“I think all the upperclassmen forwards definitely help the younger guys,” he said. “I remember when I was a freshman and sophomore, guys like [former Irish centers Thomas] DiPauli and [Vince] Hinostroza and [Steven] Fogarty and [former Irish left wing Mario] Lucia helped me a lot to develop my game and stay calm. Just the little things they said, I’d try to mimic them, and say the same things to the younger guys that they said to me, just to keep them calm.

“Especially in the big moments, as a freshman or a sophomore, those can be tough, not having as much experience, so I learned a lot from the great leadership we’ve had in the past, and I think all the other leaders on our team have as well. We’re just trying to use that to get everyone on the same page.”

Part of that message has been buying into an underdog mentality. Notre Dame is the only non-No. 1 seed to advance to the Frozen Four, and throughout the season the team always appeared to be the underdog in matchups against Hockey East’s best.

Perhaps no game exemplified this more than the regional final against UMass Lowell (27-11-3, 14-7-1).

“I mean obviously, since we’re the No. 4 seed, we’re going to be labelled as an underdog, but I think we’ve kinda used the underdog label to our advantage,” Bjork said. “We had something to prove, a little bit of a chip on our shoulder, so obviously we knew what position we were in but we used that to our advantage. It helped us a lot [against UMass Lowell]. They took it to us at the Boston Garden so we kind of owed them one, so we just had a little extra inspiration I guess.”

The Irish will have to take on this underdog role again against Denver , the top overall seed in the tournament. But as he’s done throughout his career, Bjork said he is relishing the chance to play in one of the biggest games of his life.

“Obviously they’re a fantastic team, they have tons of skill, speed and they play a full sixty minute game,” he said of the Pioneers (31-7-4, 20-4-3 National Collegiate). “They’re an impressive team to watch, and I think we’re really excited to play them. Playing a team of that skill and caliber will cause us to elevate our game as well, so it should be a good, tough battle.”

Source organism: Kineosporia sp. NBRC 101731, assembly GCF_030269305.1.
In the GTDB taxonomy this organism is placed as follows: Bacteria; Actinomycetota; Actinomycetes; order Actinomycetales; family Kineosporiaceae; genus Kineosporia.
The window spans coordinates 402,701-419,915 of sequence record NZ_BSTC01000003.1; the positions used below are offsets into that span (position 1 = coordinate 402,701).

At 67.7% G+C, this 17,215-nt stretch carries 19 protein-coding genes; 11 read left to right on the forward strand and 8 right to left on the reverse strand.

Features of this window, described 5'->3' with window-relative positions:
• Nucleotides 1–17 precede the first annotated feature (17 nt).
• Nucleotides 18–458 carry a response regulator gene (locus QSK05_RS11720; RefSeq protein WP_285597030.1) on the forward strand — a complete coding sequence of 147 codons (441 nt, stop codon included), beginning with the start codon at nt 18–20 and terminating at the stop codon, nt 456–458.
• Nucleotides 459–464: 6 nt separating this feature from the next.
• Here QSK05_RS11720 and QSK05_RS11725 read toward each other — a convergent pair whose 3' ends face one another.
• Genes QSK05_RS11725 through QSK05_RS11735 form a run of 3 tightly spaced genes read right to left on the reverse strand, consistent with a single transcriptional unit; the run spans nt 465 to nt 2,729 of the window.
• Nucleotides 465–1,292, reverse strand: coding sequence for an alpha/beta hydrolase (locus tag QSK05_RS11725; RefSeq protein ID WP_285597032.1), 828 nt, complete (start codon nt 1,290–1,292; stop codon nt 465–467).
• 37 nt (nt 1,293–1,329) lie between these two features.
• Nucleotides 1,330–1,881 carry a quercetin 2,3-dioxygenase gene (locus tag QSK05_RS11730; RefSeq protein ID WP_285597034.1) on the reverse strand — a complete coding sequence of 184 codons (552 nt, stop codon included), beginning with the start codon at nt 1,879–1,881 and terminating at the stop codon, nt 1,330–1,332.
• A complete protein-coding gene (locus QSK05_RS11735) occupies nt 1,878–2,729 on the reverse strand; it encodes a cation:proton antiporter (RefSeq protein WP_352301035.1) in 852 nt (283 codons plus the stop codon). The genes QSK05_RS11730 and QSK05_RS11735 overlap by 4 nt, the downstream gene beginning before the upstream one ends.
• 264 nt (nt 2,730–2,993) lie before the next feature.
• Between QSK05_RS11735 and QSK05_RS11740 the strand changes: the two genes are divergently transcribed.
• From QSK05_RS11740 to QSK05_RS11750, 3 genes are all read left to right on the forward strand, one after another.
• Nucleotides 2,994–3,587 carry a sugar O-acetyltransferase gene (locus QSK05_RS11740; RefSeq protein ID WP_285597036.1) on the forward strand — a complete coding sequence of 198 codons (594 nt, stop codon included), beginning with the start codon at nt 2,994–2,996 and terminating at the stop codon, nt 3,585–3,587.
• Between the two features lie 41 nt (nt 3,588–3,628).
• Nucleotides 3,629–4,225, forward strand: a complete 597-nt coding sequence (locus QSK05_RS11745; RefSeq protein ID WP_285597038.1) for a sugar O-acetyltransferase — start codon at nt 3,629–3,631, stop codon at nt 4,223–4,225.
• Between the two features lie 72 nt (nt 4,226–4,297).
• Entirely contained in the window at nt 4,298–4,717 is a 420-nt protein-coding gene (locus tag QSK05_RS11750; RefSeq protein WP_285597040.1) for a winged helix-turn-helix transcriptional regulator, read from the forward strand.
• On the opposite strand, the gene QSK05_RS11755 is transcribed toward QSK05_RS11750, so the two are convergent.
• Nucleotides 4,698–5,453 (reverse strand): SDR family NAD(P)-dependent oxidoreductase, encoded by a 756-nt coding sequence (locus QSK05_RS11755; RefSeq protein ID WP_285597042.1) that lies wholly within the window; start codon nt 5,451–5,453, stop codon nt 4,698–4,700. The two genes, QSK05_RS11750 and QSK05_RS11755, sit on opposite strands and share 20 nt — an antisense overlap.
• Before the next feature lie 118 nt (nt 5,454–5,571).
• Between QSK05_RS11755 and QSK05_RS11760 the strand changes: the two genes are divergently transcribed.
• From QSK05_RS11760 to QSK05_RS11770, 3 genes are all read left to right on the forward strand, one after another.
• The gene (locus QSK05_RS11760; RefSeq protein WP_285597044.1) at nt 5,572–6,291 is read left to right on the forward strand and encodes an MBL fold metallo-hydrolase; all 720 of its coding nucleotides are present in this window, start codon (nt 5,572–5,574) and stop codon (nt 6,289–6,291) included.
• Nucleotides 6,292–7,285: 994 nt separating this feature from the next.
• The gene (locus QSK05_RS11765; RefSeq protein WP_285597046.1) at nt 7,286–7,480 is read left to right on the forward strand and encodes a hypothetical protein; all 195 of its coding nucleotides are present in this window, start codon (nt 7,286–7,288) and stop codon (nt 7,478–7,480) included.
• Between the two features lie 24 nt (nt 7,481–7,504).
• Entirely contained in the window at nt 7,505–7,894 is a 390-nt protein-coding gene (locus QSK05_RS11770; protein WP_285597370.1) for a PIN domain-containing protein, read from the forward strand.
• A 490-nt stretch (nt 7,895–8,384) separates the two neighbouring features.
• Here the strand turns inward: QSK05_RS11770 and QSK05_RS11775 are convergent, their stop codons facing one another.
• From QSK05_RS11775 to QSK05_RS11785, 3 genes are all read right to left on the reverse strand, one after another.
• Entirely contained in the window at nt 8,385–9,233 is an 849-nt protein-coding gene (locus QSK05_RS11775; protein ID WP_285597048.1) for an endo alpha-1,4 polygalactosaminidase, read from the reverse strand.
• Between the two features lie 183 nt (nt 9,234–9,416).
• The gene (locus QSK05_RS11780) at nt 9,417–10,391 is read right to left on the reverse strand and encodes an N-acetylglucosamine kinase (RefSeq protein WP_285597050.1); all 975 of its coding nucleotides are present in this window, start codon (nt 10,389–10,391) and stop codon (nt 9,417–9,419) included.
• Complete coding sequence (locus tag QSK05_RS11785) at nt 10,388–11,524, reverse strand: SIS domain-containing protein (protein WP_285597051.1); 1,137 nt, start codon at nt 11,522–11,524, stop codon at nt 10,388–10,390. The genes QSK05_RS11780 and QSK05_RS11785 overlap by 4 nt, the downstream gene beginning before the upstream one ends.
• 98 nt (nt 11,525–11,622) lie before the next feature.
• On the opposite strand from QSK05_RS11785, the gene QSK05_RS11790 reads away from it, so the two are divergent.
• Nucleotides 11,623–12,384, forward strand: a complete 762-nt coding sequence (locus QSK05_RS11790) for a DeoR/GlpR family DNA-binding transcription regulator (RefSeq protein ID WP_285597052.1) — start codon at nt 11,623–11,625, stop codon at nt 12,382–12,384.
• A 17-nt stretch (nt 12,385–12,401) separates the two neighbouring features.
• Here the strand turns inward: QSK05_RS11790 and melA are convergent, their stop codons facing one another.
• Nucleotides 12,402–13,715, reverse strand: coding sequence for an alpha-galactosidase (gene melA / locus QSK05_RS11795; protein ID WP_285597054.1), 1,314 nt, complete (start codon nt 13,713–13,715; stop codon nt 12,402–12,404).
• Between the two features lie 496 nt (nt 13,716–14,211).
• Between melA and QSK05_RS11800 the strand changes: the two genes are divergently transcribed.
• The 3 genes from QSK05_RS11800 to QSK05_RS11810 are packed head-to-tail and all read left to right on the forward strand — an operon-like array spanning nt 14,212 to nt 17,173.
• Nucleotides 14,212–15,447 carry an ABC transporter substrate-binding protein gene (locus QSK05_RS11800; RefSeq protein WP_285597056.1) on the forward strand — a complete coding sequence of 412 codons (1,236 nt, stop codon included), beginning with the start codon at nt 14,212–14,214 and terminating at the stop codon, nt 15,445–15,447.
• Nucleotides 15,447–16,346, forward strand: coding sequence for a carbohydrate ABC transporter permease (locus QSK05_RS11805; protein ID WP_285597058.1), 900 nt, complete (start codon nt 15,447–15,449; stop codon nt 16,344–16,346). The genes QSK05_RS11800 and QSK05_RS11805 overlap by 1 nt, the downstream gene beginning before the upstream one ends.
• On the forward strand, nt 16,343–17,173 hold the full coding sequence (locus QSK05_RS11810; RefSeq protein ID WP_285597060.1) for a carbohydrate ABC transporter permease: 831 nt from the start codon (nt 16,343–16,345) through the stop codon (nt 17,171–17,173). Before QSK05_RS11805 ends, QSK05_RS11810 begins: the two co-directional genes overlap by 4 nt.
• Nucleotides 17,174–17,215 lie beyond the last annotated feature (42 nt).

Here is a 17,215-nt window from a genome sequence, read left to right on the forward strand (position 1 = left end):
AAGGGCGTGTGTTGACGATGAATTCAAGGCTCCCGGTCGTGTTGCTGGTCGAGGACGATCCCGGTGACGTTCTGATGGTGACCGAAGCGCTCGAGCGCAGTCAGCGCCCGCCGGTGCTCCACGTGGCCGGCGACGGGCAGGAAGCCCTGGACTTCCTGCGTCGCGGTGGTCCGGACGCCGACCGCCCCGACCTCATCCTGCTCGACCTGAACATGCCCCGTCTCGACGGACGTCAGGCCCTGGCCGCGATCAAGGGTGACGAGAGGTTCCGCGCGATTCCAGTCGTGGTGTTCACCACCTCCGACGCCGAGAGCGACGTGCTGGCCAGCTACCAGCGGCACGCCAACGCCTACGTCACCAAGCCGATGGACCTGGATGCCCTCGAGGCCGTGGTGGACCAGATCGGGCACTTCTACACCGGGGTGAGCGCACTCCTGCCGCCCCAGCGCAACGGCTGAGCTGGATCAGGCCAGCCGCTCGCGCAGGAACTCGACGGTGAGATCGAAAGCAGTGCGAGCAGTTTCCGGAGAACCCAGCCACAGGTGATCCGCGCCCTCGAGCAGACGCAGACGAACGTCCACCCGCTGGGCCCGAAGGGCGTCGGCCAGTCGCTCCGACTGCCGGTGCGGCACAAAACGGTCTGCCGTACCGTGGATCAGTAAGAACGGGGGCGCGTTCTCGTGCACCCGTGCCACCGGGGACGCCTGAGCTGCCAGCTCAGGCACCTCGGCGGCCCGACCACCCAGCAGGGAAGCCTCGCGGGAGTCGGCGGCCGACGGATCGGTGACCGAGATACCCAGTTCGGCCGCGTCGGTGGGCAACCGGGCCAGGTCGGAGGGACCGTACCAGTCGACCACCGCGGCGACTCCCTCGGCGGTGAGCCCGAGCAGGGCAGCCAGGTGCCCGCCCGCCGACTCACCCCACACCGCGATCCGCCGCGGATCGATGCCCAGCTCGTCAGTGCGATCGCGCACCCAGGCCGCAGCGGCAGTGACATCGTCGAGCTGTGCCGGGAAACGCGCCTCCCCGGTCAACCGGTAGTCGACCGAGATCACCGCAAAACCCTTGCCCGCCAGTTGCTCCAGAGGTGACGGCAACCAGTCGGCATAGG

For some, Bjork’s role as the spark of this Notre Dame team may come as no surprise. His Irish pedigree is among the best of the best, as his dad Kirt was a 1983 All-American for Notre Dame, totaling career stats of 76 goals and 85 assists.

But Bjork has a chance do something his father never did in winning a national championship, and he is as positive as anyone about his team’s chances.

“I think we’ve seen it at times throughout the season, beating BC or beating UMD or Lowell earlier in the season, that when we play the right way we realize how good we can be,” Bjork said. “We had ups and downs and kind of got into some lulls there but I think the past six to eight weeks or so, when we started to get on a little bit of a roll, we realized how we’re starting to click as a team, and all the guys individually are realizing what their role is and what they have to do to help our team be successful.

“The first time we played [Providence], I think that was one of our best weekends. Providence is obviously a good team, and it was such a hard battle and such an evenly matched game, and to beat and tie them kind of made us realize we had something special here.”

Add on the fact that this year’s championship is in Notre Dame’s backyard at Chicago’s United Center, something Bjork said adds an element of motivation for his team and himself.

“For me, I played in Chicago a lot growing up, and we have a lot of Chicago guys, so it’s crazy,” he said. “I’ve always wanted to play at the United Center, so I think the guys are really excited, and obviously you’re going to be excited for the Frozen Four no matter where it is, but it adds a little something extra, and that’s awesome. … I think everyone knew where it was [at the beginning of the year], and we’re the host team, so we definitely wanted to be there as bad as ever.”

The last host team to reach the Frozen Four? Wisconsin in 2006.

The Badgers also happened to win the national championship.

But what does that matter to Anders Bjork and the Irish? They’re focused on their own turn.

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About Tobias Hoonhout

Toby served as Managing Editor in the 2018-2019 term.